A stumpy volcano, set inside a three-acre artificial lagoon, has belched water and flame in front of the Las Vegas Mirage Hotel every night since 1989. It’s credited with starting The Strip’s renaissance — as that word is understood in Las Vegas — leading to ever-greater outdoor replica extravaganzas like the Luxor Pyramid and Sphinx and the half-size Eiffel Tower and the one-third scale New York City skyline. It was so successful, in fact, that it’s been turned off for the past ten months and no one has really missed it.
But now the volcano is back, after a $25 million upgrade that’s even more elaborate than the one that it underwent in 1996. The original volcano blew up mostly with water lit to look like flame, and did so every 15 minutes.
This newest version erupts only once every hour — from dusk until 11 PM — but it now has water plus 120 flamethrowers. The eruption is computer-synced to a score played by an Indian tabla musician and the ex-drummer from the Grateful Dead. “Daisy,” a giant torch bomb mounted at the volcano’s peak, explodes at the crescendo of the 4.5-minute show, reportedly providing a welcome blast of heat to audiences on chilly desert evenings.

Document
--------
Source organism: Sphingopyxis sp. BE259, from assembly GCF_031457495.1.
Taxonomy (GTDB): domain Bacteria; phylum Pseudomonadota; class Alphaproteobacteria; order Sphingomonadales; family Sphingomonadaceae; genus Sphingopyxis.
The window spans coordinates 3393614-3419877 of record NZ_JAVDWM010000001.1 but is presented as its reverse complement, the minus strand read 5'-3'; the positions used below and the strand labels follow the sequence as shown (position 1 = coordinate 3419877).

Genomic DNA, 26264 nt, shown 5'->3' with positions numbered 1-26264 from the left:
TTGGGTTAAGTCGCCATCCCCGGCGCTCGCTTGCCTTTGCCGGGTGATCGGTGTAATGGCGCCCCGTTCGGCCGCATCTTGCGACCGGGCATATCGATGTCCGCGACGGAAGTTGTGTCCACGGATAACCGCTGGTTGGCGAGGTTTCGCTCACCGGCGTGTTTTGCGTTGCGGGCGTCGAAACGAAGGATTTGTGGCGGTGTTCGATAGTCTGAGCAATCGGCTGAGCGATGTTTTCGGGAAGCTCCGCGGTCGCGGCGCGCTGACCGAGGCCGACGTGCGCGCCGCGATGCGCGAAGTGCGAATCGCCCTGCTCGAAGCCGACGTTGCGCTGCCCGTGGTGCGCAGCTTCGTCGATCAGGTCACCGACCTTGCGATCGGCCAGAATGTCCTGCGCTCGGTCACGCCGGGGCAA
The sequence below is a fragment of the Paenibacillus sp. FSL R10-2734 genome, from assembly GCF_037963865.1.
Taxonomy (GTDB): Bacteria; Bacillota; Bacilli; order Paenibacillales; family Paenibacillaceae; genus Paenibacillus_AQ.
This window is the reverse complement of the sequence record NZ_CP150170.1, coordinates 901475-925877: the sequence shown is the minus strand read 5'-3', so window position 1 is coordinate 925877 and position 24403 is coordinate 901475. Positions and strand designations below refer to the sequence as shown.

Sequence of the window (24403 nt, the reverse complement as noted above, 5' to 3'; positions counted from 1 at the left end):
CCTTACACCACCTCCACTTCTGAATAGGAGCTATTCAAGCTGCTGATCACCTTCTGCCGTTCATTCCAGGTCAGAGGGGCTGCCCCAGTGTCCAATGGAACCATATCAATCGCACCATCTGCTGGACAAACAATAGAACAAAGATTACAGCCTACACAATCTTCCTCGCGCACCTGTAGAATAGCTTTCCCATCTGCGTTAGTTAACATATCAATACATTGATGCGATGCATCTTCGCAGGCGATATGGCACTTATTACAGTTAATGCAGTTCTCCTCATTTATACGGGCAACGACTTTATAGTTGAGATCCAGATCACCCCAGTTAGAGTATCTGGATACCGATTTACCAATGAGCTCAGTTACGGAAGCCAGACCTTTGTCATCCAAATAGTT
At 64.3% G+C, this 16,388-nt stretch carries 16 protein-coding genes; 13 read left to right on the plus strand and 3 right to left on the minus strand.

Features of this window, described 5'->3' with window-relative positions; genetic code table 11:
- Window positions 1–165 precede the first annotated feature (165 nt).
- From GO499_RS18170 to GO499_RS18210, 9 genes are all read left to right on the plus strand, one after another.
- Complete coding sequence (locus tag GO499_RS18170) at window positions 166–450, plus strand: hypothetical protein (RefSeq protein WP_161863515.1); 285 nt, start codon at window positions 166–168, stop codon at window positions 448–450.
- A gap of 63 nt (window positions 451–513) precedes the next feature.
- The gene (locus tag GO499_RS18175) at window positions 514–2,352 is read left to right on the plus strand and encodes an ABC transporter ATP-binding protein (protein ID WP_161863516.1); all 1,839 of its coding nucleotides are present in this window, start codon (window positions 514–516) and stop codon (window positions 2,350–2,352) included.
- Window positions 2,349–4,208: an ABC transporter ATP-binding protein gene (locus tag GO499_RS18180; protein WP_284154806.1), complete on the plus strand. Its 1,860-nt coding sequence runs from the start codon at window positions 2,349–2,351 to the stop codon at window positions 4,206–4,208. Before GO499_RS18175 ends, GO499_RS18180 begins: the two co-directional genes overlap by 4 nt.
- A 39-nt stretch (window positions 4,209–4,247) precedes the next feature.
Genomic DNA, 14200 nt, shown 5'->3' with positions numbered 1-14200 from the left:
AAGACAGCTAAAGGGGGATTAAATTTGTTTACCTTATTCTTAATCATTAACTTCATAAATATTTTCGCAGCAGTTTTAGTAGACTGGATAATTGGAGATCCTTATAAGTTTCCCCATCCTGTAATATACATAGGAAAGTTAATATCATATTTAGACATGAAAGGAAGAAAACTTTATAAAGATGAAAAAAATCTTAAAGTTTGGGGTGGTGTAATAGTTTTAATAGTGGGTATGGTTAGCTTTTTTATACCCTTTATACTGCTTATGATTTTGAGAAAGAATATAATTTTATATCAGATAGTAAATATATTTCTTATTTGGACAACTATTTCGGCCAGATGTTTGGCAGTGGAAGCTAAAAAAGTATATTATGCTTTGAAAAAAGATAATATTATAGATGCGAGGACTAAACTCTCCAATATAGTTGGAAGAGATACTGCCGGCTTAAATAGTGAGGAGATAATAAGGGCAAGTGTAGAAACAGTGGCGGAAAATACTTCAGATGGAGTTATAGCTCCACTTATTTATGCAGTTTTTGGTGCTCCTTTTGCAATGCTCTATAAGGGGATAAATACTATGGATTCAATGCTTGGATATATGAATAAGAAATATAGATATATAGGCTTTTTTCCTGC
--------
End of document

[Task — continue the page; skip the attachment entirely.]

We welcome this artificial hell-howitzer back into the American itinerary. Unlike the real thing, it won’t inflict dreadful curses, and it won’t kill Bigfoot.
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